Ok, so do you have to put in that command each time you want to play a game? If so...that's kinda wierd. Couldnt you just make a short-cut on the desktop?

    Also I already have Windows installed, so since I do...do I NEED Cedega?

  6. #5
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    There's GUI for Cedega called Point2Play that will allow you to install and run a game from a GUI if you don't want to run it through a CLI with Cedega.

    As for needing Cedega, that depends on if your thinking of ditching Windows for Linux. It's all up to you and what you feel more comfortable with. Don't feel bad if your only reason to dual boot is to play games on Windows. I do it all the time; although, I'm not too proud to mention that... I'm kidding.

  7. #6
    Linux Guru Cabhan's Avatar
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    Well, for me, thanks to Cedega, I can now exist entirely in Linux.

    Also, I have a few scripts set up. So for example, in reality, when I want to play Starcraft, I actually just type:

    Code:
    games/starcraft
    Which then runs the following:

    Code:
    cd ~/.transgaming/c_drive/Program\ Files/Starcraft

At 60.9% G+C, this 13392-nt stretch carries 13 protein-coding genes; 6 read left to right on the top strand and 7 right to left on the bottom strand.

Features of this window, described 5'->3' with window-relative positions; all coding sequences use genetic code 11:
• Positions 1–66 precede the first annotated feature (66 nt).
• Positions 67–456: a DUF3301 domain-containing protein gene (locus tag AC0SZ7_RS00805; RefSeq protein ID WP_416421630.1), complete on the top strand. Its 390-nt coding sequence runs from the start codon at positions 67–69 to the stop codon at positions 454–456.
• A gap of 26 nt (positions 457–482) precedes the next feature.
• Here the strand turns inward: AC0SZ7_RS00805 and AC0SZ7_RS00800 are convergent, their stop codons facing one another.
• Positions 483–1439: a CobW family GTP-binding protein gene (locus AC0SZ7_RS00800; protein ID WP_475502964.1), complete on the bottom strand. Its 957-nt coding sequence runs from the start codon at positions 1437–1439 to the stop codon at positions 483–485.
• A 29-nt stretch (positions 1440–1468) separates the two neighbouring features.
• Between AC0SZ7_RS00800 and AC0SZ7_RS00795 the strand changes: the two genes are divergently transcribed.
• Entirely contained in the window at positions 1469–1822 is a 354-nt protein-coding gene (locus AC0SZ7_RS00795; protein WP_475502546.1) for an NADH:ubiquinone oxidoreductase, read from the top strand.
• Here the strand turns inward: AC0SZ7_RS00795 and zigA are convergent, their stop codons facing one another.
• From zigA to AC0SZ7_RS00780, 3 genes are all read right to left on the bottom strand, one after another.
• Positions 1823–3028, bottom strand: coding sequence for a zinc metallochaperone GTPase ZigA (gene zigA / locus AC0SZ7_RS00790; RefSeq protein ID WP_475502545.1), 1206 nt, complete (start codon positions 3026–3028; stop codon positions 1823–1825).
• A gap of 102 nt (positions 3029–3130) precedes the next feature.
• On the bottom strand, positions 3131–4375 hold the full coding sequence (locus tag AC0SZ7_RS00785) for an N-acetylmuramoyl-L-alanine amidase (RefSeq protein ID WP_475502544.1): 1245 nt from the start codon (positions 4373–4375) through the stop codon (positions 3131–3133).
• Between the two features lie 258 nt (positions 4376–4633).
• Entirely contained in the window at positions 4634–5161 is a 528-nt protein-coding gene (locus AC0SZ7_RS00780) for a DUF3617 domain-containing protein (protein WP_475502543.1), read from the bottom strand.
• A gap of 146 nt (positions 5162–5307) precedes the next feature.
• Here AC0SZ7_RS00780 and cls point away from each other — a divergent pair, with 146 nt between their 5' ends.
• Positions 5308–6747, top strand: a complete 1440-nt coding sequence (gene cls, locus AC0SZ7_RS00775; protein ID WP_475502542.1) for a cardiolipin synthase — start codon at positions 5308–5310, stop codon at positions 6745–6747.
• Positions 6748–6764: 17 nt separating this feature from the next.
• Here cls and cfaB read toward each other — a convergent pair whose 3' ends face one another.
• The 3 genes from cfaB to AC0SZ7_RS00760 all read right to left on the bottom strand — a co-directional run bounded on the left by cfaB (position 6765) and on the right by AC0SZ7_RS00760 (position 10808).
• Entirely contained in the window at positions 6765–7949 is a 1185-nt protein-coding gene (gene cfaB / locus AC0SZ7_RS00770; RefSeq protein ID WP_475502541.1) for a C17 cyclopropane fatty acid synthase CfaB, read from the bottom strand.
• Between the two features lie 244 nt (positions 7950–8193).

cedega StarCraft.exe
    cd -
    And I've not yet used Point2Play (though I have it installed), because I rather like the commandline. But from what I understand, you can just pick games right out of there.

  8. #7
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    WINE Is Not an Emulator thats what WINE stands for. On winehq, they explain it quite clearly that wine is more of a windows compatibility layer than an emulator.

    I have got Cedega the real version, from a site for free

    Right now Guild Wars could not install from CD-ROM since I still have the eject issue even with the -monitor-cdrom-eject fix. Even the kill all comand did not work.

    So i just downloaded the client, it installed no probs, but runs like ass. This is probably because I can't login to point to play which automaticaly sets up cedega for optimal use with distro and hardware.

    I guess Ill try the CVS version.

  9. #8
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    Cabhan, would you mind telling me your specs, since you seem to be able to run Warcraft 3 with no hassle (not that Ive tried myself though)

  10. #9
    Linux Guru Cabhan's Avatar
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    256 MB Physical RAM
    2 GB Swap
    nVidia GeForce 4
    Soundblaster Live! 5.1 PCI MP3+

    It should be noted that Warcraft 3 does have two issues:

    1) When you try to play it, after the splash screen comes up, you have to enter (in a different terminal):

    Code:
    eject /dev/hdc (or whatever your CD-ROM device is)
    Basically, you need to eject the CD in order to play WC3. It's a little weird.

    2) The Map Editor does not work.


    However, ym attempts at installing / running / playing have all worked.

  11. #10
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    Thanks. Thats relieving. I thought you had a more powerful machine, but mine is similar. I guess I should give Cedega a try then.